Perquisites and Other Benefits
The SEC’s recent compensation disclosure rule changes also have led to greater transparency about directors’ perquisites. Companies must report directors’ perquisites and other personal benefits that equal or exceed $10,000 in the aggregate in the “All Other Compensation” column in the Director Compensation Table in their annual proxy statements. The proxy statement must identify each perquisite or personal benefit by type, and separately quantify in a footnote to the table any perquisite or personal benefit that exceeds the greater of $25,000 or 10% of the total amount of perquisites.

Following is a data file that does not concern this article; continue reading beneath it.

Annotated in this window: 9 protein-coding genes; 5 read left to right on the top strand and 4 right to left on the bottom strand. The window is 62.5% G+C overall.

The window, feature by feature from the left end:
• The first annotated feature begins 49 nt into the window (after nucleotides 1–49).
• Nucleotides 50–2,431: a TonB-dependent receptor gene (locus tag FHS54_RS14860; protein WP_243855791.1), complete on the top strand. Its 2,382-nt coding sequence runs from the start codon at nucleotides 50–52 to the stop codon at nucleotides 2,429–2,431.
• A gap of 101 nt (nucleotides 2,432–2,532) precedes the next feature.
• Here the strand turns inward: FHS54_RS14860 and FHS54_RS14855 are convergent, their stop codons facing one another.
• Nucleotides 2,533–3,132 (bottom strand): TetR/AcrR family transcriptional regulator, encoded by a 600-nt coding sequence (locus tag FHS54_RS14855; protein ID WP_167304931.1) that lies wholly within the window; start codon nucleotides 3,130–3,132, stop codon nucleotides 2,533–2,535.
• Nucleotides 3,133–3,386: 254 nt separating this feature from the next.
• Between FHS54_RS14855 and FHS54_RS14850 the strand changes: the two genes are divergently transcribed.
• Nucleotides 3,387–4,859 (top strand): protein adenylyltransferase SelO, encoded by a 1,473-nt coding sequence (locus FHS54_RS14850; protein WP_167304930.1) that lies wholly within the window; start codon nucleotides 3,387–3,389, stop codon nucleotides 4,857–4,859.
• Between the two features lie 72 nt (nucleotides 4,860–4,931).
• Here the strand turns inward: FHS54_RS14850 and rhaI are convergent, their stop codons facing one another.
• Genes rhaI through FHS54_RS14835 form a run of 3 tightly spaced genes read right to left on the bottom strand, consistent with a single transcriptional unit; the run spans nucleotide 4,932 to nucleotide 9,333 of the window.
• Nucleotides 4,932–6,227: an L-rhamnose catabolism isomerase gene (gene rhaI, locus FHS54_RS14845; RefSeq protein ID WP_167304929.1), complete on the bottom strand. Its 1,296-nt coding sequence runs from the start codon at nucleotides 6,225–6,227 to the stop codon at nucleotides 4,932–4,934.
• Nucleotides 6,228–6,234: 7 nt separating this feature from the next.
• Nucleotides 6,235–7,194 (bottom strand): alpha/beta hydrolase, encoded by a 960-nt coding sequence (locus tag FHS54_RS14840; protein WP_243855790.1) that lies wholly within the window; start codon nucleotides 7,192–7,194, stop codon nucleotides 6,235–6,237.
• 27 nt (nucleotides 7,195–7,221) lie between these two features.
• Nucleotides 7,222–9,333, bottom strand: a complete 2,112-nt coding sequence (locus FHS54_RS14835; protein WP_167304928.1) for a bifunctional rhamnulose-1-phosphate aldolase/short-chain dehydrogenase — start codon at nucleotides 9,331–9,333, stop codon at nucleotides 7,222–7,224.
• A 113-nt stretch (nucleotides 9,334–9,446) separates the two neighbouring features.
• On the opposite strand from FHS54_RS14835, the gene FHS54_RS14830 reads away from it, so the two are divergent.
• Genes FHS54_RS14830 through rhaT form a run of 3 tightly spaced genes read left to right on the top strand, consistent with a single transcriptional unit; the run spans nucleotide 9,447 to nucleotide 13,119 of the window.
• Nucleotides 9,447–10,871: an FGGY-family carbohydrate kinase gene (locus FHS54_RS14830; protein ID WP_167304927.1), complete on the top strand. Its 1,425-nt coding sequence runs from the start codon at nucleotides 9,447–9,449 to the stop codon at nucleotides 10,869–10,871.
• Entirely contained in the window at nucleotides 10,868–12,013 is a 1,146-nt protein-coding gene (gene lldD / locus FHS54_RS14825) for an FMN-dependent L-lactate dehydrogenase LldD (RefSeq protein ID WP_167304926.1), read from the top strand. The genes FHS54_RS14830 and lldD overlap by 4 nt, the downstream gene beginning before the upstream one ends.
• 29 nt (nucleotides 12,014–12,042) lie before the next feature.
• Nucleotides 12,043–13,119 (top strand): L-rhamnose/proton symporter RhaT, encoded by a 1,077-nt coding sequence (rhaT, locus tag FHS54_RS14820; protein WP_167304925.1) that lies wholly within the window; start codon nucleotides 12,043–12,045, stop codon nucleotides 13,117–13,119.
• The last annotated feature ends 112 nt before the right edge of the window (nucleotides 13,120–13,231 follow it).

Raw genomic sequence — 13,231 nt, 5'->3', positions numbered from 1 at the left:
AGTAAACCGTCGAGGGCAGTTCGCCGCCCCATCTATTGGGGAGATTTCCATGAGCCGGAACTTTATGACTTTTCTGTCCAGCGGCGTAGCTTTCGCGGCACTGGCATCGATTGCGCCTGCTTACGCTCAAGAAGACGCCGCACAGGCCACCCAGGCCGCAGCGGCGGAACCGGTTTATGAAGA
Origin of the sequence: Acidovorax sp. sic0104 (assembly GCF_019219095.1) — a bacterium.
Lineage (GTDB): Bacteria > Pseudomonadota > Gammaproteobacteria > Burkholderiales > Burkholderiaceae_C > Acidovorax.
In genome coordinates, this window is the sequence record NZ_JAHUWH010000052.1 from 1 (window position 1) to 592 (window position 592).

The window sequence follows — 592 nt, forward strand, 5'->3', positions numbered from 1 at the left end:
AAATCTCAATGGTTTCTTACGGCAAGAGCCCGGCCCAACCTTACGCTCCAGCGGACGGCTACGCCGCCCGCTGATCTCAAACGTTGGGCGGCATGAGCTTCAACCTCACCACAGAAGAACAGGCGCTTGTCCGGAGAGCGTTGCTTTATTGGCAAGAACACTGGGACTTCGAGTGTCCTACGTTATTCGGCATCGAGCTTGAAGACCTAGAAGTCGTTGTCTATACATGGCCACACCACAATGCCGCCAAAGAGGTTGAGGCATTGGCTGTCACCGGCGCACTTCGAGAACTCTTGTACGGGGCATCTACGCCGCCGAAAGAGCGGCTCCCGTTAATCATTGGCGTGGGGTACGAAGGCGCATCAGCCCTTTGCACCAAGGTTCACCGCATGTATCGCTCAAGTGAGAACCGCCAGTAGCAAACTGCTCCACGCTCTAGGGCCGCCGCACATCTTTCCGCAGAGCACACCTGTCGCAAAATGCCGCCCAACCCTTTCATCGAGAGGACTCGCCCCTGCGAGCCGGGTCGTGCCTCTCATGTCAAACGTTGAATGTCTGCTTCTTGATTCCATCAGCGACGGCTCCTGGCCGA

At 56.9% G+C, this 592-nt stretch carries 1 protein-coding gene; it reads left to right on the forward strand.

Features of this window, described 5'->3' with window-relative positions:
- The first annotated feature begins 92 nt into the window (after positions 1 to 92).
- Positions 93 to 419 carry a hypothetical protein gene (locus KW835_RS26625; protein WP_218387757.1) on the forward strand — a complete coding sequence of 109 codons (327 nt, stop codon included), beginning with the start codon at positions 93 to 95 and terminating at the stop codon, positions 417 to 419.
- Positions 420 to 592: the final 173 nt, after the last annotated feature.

In recent years, there has been a trend away from providing perquisites to directors, which has been accelerated by the SEC’s new requirements. Perquisites have been criticized on the grounds that, among other things, they have no relation to corporate performance or the quality of director service. In addition, critics have argued that some overly generous perquisites may compromise independence. Because they result in directors being treated more like highly salaried employees than fiduciaries and representatives of a company’s stockholders, perquisites — so the argument goes — align the interests of directors with those of management rather than stockholders. One perquisite that has all but disappeared from today’s landscape is director retirement programs. Retirement programs have been criticized, among other reasons, for suggesting that directors have tenure, a notion that now seems outdated in an environment where renomination to the board is no longer viewed as automatic.